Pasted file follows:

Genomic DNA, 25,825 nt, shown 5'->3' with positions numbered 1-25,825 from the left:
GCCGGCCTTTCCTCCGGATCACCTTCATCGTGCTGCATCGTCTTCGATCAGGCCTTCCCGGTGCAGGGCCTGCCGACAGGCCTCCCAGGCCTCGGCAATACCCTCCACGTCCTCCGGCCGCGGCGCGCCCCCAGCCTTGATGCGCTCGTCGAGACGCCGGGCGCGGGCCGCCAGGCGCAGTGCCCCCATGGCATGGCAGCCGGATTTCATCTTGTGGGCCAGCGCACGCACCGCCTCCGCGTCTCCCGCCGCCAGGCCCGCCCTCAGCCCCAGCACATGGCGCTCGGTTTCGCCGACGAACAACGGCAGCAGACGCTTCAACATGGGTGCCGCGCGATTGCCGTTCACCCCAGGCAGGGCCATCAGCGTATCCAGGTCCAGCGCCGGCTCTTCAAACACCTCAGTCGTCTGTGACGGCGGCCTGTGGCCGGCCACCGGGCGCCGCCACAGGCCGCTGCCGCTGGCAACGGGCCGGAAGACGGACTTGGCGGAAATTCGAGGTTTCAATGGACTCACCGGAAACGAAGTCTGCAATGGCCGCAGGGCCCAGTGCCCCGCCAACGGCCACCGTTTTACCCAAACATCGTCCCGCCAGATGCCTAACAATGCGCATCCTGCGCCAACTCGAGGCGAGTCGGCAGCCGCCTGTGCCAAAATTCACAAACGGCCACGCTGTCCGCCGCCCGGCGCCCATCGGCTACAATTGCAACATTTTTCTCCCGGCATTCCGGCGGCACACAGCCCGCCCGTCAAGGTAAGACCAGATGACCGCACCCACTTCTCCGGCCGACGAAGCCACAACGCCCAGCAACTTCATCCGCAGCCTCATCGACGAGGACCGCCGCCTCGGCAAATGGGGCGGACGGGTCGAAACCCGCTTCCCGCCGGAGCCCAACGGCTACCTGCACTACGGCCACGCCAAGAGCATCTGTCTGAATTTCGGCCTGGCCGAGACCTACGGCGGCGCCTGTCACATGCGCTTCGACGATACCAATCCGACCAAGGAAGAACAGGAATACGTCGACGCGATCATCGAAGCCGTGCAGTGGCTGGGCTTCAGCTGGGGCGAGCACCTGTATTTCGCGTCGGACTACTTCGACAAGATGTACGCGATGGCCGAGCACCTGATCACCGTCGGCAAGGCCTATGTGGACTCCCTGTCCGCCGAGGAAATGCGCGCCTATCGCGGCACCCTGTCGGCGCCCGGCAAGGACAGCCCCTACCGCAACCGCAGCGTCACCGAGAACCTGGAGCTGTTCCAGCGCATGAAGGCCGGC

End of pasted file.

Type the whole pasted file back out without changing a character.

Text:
Genomic DNA, 25,825 nt, shown 5'->3' with positions numbered 1-25,825 from the left:
GCCGGCCTTTCCTCCGGATCACCTTCATCGTGCTGCATCGTCTTCGATCAGGCCTTCCCGGTGCAGGGCCTGCCGACAGGCCTCCCAGGCCTCGGCAATACCCTCCACGTCCTCCGGCCGCGGCGCGCCCCCAGCCTTGATGCGCTCGTCGAGACGCCGGGCGCGGGCCGCCAGGCGCAGTGCCCCCATGGCATGGCAGCCGGATTTCATCTTGTGGGCCAGCGCACGCACCGCCTCCGCGTCTCCCGCCGCCAGGCCCGCCCTCAGCCCCAGCACATGGCGCTCGGTTTCGCCGACGAACAACGGCAGCAGACGCTTCAACATGGGTGCCGCGCGATTGCCGTTCACCCCAGGCAGGGCCATCAGCGTATCCAGGTCCAGCGCCGGCTCTTCAAACACCTCAGTCGTCTGTGACGGCGGCCTGTGGCCGGCCACCGGGCGCCGCCACAGGCCGCTGCCGCTGGCAACGGGCCGGAAGACGGACTTGGCGGAAATTCGAGGTTTCAATGGACTCACCGGAAACGAAGTCTGCAATGGCCGCAGGGCCCAGTGCCCCGCCAACGGCCACCGTTTTACCCAAACATCGTCCCGCCAGATGCCTAACAATGCGCATCCTGCGCCAACTCGAGGCGAGTCGGCAGCCGCCTGTGCCAAAATTCACAAACGGCCACGCTGTCCGCCGCCCGGCGCCCATCGGCTACAATTGCAACATTTTTCTCCCGGCATTCCGGCGGCACACAGCCCGCCCGTCAAGGTAAGACCAGATGACCGCACCCACTTCTCCGGCCGACGAAGCCACAACGCCCAGCAACTTCATCCGCAGCCTCATCGACGAGGACCGCCGCCTCGGCAAATGGGGCGGACGGGTCGAAACCCGCTTCCCGCCGGAGCCCAACGGCTACCTGCACTACGGCCACGCCAAGAGCATCTGTCTGAATTTCGGCCTGGCCGAGACCTACGGCGGCGCCTGTCACATGCGCTTCGACGATACCAATCCGACCAAGGAAGAACAGGAATACGTCGACGCGATCATCGAAGCCGTGCAGTGGCTGGGCTTCAGCTGGGGCGAGCACCTGTATTTCGCGTCGGACTACTTCGACAAGATGTACGCGATGGCCGAGCACCTGATCACCGTCGGCAAGGCCTATGTGGACTCCCTGTCCGCCGAGGAAATGCGCGCCTATCGCGGCACCCTGTCGGCGCCCGGCAAGGACAGCCCCTACCGCAACCGCAGCGTCACCGAGAACCTGGAGCTGTTCCAGCGCATGAAGGCCGGC